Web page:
The concern of basar shenitaleim is that, somehow, kosher meat, unguarded and not recognizable, could be replaced with non-kosher meat. However, chicken, fish, milk and cheeses, and even vegetables all have analogues which look like the kosher version but are not necessarily kosher.

Does this only apply to (red) meat and if so, why?

  • Perhaps it’s easier to tell the difference between treif milk and kasher milk (one’s more yellowish) than treif meat and kasher meat (which might look identical as the meat was from a neveilah)? But then why isn’t it a concern by poultry? (Is it not a concern for poultry? I’ve never heard of it as such, but that doesn’t mean it isn’t.)
    – DonielF
    Feb 6, 2019 at 19:42
  • I recall hearing that part of the reason we're worried about Basar Shenisaleim Min Haayin is that we're afraid that someone may have wanted to try a good piece of Kosher steak, and replaced it with a cheaper non-Kosher alternative so that the taking wouldn't be noticed. For (generally and relatively) non-Expensive foods like milk and cheese, we're not worried that someone would take it if they could easily and cheaply get their own food legitimately. Feb 6, 2019 at 20:01
  • @Salmononius2 the difference between two pieces of cheese may not be at all visible (and cholov yisroel looks the same as non-cholov yisroel -- should people who are medakdeik there be concerned?)
    – rosends
    Feb 6, 2019 at 21:30
  • I seem to recall that either the prohibition of meat hidden from sight or the prohibition of meat entrusted to a non-Jew — I forget which — applies according to some to fish also. And maybe cheese?
    – msh210
    Feb 6, 2019 at 22:20
  • @rosends I probably wasn't clear, but the point I was trying to say is that we're worried that someone would steal an expensive Kosher piece of meat, and in order to cover his tracks, will replace it with a similar but cheap non-Kosher meat. But we're not worried that someone would steal and replace Kosher cheese, since the minor extra expenses for one to buy Kosher cheese vs non-Kosher cheese is not worth resorting to theft and deception. Feb 6, 2019 at 23:02

1 Answer 1


It applies only to red meat(like cow, sheep, goat, deer, bull, ox, etc) and poultry(like chicken, turkey, duck, etc); and not to fish, milk, cheeses, fruits/vegetables, or other food items.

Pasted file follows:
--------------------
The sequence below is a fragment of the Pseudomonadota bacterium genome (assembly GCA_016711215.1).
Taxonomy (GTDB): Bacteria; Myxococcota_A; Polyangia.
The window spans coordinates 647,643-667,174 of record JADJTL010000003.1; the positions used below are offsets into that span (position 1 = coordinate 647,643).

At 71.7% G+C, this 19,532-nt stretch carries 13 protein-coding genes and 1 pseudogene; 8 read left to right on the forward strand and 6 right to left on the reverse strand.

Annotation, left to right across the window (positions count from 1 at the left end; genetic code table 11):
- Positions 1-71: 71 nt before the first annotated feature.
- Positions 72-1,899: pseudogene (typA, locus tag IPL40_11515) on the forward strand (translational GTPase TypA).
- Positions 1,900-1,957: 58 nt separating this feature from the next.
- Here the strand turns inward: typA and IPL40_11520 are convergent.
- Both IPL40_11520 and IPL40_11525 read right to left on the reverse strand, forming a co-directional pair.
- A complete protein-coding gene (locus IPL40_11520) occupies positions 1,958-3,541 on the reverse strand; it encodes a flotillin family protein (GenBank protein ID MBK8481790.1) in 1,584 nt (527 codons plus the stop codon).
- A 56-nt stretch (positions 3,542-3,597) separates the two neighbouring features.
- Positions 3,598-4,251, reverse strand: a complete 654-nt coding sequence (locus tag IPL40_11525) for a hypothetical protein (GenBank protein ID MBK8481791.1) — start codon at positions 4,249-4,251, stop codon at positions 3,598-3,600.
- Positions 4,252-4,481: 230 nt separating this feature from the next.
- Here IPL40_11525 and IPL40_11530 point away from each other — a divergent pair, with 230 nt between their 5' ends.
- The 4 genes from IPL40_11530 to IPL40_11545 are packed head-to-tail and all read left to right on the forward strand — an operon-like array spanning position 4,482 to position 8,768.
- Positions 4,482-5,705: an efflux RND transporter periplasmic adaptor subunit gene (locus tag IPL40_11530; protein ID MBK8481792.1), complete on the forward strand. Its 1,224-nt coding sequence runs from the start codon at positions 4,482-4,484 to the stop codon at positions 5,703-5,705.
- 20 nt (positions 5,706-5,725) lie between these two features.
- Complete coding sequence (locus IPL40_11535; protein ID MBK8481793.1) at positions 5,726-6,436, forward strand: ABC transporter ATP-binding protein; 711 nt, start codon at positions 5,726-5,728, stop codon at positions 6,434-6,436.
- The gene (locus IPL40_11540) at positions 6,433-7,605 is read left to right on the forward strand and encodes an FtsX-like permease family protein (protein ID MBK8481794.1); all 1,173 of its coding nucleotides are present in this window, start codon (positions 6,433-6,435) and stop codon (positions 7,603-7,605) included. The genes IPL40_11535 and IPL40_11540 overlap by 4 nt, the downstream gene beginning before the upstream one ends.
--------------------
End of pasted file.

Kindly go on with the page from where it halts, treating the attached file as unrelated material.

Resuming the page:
The concern is either a financial one in that since kosher meat is harder to come by and process, that it may have been switched for a cheaper, non-kosher version; or, a circumstantial one where ravens or rodents may have switched it. Even in a place where only kosher meat is available or they cost the same, the rule still applies mi'd'rabanan. See Shulchan Aruch Yoreh Deah 63 for more information.

Regarding simanim for kosher foods that were sent in the hands of a non-Jew; lechatchila we need two for meat, chicken, and wine, and one for fish. B'diavad, one may accept them with one sign and no suspicion of tampering(in cases of need).

See here for some more(but not inclusive) information:http://www.shemayisrael.com/parsha/halacha/Issue6.pdf.

For a practical ruling, please contact your local orthodox rabbi.

  • that information sheet calls forth the talmudic concern about the bird replacing the meat and mentions the financial concern regarding those items which require two seals which includes more than just meat ("Wine requires two seals because everyone likes wine and there is a concern of switching it for non-kosher wine"). I don't see where it isolates meat as a financial/quality concern. Is there a clear source that that is the reason and limitation?
    – rosends
    Feb 7, 2019 at 19:05
  • We are more strict with wine because it borders with avodah zara(like bitul b'shishim, not that it costs more). Regarding the financial reason, there are many clear sources(I just don't recall them; I need to work on sourcing. I just felt it was more important to remember the concept as opposed to where I read it). The "bird" reason was mentioned in seif 2 of siman 63 in SA YD for pieces of meat, but not for the prohibition. I assume some poskim attributed the underlying reason for the prohibition to that ta'am. If I find a clearer source, will add it iy"H, b"n. Feb 7, 2019 at 19:13
  • See edit including "bird" reason. I didn't find a source claiming a financial reason, yet. It was a reason I heard about six years ago that made sense to me as the real reason behind the restriction because of all kosher foods, meat is the hardest and most expensive to produce, so it made sense that that could be the reason. Feb 7, 2019 at 19:30
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    The problem I see is that the bird reason would not be logically limited to red meat and there is still the issue of that quote in my earlier comment indicating that there is a similar concern of switching with wine.
    – rosends
    Feb 7, 2019 at 19:33
  • You're right...which is why the financial reason made sense to me. See Ba'er Heitev 6 on SA YD 63 for the financial reason. Feb 7, 2019 at 19:36

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